I’m a newbie to EdTech, so this year’s conference was my very first ISTE. It was a bit overwhelming at first (over 20,000 attendees!), but it was definitely worth every minute of navigating the endlessly long convention center hallways. From my short time working in EdTech, I knew the mantra, “It’s the education, not the technology,” but I was a bit skeptical of whether a conference that focused on all the cool tech tools could reflect this educational philosophy.
Fortunately, that philosophy was actually a common theme at ISTE, and I found myself in a session called Creating Media with iPads Across the Curriculum, where there was less focus on the iPads and more attention on the learning they make possible. Presenter Sam Gliksman described the cultural revolution that was launched with the printing press and other game-changing technologies in history. He then astutely pointed out how iPads, iPhones, and other technologies today have really transformed us from consumers to producers of media. As such, he said, it is high time that our students are given the opportunities to engage in media production as well, so that they are prepared for a future where media creation is the norm.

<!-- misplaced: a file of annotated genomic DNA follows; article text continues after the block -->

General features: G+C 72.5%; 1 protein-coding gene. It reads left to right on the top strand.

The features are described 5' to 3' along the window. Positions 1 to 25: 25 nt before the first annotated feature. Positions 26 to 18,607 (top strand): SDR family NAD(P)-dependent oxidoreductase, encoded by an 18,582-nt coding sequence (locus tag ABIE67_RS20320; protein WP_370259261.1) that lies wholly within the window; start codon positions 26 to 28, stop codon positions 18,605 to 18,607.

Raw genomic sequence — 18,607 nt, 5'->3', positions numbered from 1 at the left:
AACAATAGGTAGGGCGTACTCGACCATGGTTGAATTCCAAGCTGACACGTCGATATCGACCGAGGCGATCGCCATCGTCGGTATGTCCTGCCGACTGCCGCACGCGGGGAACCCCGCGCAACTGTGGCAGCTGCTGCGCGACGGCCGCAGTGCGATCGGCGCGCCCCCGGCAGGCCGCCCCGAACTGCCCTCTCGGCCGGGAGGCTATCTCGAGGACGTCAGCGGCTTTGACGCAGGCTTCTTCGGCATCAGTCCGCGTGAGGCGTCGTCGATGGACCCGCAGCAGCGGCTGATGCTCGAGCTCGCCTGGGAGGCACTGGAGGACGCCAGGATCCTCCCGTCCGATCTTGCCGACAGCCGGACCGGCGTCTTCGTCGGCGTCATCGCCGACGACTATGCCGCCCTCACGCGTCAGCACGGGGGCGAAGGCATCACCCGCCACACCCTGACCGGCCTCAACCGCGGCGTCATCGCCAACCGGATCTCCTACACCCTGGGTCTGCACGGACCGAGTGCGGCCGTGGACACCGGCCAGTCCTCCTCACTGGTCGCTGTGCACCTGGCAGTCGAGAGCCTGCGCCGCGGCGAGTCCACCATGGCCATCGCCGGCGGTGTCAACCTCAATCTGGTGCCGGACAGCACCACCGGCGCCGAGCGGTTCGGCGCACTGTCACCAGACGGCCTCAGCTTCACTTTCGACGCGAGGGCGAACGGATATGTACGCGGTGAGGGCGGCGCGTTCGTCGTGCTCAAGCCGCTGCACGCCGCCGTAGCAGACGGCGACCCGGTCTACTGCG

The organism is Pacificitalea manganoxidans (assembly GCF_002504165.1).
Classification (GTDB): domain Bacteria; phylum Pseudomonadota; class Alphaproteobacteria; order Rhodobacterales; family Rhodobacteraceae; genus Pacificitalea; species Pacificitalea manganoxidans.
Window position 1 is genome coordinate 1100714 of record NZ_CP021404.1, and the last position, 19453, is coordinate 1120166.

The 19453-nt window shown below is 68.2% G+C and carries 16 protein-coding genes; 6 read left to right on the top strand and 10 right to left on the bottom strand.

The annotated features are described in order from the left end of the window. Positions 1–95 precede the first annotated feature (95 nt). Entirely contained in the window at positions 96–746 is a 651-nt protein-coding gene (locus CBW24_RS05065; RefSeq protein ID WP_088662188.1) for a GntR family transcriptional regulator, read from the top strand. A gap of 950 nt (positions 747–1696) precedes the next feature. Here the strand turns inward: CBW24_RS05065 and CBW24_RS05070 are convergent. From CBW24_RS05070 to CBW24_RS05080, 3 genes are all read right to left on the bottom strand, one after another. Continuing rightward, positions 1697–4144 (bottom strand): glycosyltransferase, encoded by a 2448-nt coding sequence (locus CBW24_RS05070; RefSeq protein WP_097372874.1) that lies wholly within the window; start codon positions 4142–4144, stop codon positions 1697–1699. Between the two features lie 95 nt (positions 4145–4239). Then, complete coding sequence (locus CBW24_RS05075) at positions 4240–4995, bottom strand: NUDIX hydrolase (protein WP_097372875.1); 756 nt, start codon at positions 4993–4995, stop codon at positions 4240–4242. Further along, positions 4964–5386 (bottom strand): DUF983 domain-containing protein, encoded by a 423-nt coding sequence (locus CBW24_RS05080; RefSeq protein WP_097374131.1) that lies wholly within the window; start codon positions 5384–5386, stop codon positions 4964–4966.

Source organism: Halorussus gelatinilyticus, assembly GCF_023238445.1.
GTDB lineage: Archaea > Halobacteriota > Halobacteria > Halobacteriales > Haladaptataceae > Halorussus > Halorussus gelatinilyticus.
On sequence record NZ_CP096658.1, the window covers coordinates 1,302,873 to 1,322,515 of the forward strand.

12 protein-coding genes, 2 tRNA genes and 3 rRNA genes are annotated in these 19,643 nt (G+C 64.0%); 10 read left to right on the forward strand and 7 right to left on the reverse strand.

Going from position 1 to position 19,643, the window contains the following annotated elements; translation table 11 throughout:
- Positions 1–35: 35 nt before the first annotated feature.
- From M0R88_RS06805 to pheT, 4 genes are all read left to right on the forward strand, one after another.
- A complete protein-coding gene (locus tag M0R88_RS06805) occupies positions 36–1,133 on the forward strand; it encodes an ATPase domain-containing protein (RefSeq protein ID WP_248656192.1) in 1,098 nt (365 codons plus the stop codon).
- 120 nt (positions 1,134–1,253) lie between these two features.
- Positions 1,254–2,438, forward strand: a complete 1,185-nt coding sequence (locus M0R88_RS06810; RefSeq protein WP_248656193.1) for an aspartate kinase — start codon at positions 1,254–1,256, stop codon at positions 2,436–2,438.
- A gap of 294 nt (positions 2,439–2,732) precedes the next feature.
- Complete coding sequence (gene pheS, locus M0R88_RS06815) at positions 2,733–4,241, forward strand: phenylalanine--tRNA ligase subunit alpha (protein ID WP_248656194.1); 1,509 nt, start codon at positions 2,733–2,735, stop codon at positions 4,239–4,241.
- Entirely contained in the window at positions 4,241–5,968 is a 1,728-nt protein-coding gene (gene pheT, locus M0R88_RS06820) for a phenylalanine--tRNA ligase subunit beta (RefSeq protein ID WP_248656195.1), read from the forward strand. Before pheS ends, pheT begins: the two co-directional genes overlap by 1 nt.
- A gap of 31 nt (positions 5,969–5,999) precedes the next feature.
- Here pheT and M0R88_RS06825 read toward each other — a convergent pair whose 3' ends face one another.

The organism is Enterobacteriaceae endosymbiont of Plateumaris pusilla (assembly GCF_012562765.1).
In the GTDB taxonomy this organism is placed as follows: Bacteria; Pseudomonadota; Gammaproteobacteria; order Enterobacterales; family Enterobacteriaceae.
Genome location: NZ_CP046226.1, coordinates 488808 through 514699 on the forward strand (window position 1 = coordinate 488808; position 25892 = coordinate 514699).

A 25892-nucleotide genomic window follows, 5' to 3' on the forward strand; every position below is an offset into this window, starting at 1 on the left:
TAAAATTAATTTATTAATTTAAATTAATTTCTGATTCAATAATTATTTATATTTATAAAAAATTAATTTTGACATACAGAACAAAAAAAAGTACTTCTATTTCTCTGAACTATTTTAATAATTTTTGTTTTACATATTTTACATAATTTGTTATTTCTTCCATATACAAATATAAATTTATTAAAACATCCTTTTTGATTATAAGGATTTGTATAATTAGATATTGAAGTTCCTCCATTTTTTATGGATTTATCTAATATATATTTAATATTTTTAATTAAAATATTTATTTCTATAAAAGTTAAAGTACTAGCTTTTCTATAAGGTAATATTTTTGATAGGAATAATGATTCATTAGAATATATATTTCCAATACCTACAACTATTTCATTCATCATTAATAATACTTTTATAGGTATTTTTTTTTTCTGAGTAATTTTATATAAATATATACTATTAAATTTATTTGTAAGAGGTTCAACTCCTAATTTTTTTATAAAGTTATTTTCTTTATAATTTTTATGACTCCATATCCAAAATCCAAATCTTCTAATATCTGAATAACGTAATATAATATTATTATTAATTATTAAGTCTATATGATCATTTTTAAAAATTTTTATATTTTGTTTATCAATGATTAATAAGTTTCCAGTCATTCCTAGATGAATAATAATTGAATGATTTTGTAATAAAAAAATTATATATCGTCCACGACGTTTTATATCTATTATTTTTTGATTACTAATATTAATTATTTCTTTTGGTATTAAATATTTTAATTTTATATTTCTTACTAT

Of course, empowering students and unleashing their creativity as media producers doesn’t just mean handing them iPads! As Gliksman said, creating media is a “rigorous academic exercise” that requires planning, storyboarding, script writing, production, and post-production. That’s a lot of steps for students, and most of them don’t actually involve technology, but the technology is the vehicle that makes all of the steps ultimately possible. I saw all kinds of awesome video examples during the session, including videos for science, health, meteorology, poetry, math, art, history, and more. One time lapse video showed beans sprouting into the soil. Another video highlighted issues related to mental health. Other videos showcased student research and performances, such as a student-run weather report. Though there was a huge variety of topics and apps used, these videos all had one thing in common - students demonstrating their learning and understanding through media creation.
If I didn’t believe it before, then I believe it now. It’s really not about the technology. It’s about what the technology makes possible. It’s about helping our students grow into digital citizens and fluent media producers.
Want your students to become media producers too? Check out these apps and resources!